Broadly speaking, my research group’s interests are focused on linking behavior to underlying biological substrates. To investigate animal cognition, we use a variety of behavioral tasks that have been shown to rely on particular regions in the brain, or specific pathways in the brain. For example, to support novel therapeutics aimed at treating Alzheimer’s disease we have focused our efforts on tasks known to be dependent on the hippocampus, a region of the brain uniquely susceptible to the pathology of Alzheimer’s disease.   

I joined Biogen in 2008 after six years in the industry with two other companies (Sention; Johnson & Johnson Pharmaceutical Research & Development). I lead a behavioral pharmacology group within the neurodegenerative disease research team, which provides both cognitive assessment of rats and mice to support of our projects in neurodegenerative diseases and assessment of pain in rodents in nerve injury models to investigate neuropathic pain and potential therapies for this pain. I have always found research at Biogen to be highly collaborative, allowing creative and comprehensive approaches to studying disorders of the nervous system.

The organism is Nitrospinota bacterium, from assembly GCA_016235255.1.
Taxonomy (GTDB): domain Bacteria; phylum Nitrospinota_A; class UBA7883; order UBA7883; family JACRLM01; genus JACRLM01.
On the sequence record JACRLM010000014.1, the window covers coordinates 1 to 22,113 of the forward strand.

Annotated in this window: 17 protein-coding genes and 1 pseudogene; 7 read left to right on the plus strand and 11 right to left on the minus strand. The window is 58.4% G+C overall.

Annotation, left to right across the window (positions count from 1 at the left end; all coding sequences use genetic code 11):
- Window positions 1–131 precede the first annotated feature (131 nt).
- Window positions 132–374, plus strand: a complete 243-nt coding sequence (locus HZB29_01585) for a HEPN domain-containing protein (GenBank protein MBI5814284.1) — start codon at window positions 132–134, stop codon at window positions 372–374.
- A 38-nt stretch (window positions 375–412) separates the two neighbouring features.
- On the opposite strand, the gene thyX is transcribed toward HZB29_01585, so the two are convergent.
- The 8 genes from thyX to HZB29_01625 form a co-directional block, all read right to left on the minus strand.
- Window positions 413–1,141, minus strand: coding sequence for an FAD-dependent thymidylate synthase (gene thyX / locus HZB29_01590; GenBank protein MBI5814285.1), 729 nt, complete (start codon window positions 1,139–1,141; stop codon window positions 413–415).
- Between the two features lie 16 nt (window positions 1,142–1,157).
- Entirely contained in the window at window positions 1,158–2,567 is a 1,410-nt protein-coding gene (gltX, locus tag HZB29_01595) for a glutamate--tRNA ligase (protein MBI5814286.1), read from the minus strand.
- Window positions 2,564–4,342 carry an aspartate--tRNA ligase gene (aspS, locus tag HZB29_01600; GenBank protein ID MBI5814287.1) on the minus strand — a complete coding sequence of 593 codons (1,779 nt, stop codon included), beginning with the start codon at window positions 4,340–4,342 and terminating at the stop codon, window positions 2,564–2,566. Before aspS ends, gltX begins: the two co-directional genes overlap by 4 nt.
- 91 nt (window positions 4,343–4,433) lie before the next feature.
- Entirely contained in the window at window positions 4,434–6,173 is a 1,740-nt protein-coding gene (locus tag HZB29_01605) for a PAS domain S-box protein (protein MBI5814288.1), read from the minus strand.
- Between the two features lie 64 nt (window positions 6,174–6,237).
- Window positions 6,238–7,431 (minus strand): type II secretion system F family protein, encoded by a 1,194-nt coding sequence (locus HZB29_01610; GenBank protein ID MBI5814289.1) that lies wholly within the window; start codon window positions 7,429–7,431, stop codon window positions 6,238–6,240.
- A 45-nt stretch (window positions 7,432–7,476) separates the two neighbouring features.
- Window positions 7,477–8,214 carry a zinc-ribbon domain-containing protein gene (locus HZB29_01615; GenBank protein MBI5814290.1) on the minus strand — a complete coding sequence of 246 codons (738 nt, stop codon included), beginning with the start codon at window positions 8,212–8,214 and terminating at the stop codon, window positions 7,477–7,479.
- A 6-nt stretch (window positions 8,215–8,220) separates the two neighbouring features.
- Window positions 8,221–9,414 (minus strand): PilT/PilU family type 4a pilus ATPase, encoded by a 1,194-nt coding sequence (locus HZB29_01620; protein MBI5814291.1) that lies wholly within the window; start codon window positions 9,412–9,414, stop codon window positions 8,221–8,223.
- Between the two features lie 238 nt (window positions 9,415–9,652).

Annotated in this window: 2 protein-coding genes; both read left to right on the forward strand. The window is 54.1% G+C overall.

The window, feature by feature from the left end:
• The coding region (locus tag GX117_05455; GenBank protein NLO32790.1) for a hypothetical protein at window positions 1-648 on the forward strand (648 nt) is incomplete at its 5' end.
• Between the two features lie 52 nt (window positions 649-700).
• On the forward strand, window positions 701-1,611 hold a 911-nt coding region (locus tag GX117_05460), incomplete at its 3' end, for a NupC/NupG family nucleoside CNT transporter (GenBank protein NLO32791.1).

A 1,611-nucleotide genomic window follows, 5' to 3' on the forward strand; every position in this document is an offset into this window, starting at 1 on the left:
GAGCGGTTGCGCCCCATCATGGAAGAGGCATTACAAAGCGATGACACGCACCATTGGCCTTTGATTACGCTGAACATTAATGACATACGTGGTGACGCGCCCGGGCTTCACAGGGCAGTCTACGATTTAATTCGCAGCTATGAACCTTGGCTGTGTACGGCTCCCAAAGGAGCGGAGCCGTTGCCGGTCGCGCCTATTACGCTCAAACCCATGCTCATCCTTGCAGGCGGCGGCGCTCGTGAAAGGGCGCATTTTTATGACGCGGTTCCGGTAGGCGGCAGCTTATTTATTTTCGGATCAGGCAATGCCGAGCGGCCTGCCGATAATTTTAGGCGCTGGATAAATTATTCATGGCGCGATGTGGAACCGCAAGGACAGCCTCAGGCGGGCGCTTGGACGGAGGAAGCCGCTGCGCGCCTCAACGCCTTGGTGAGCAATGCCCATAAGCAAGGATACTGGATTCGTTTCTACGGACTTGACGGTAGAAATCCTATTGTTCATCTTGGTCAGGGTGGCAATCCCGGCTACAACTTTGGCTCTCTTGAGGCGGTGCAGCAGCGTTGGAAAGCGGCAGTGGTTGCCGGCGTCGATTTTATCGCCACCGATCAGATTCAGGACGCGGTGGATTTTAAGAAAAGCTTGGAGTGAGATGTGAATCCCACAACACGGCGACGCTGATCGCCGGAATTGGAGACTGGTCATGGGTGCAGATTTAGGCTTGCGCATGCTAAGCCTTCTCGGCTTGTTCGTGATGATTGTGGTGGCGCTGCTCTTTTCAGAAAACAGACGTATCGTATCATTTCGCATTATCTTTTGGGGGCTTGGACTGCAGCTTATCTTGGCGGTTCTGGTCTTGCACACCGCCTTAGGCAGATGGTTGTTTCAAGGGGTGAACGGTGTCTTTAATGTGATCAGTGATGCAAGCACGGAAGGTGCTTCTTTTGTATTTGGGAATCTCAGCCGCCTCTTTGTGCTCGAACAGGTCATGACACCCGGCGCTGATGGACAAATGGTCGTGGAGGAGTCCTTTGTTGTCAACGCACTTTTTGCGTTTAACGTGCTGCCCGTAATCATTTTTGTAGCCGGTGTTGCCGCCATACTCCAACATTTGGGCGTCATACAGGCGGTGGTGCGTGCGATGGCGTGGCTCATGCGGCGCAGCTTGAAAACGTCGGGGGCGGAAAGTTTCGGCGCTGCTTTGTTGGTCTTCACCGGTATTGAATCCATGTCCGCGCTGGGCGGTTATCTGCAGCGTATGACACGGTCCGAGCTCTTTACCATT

Education

  • Postdoctoral Fellow, Laboratories of John Bruno and Martin Sarter, The Ohio State University, Columbus, OH, 1997–2001
  • Postdoctoral Fellow, Laboratory of W.G. Hall, Duke University, Durham, NC, 1994–1997
  • Ph.D., Behavioral Neurology, State University of New York, Binghamton, NY, 1994

Selected Publications

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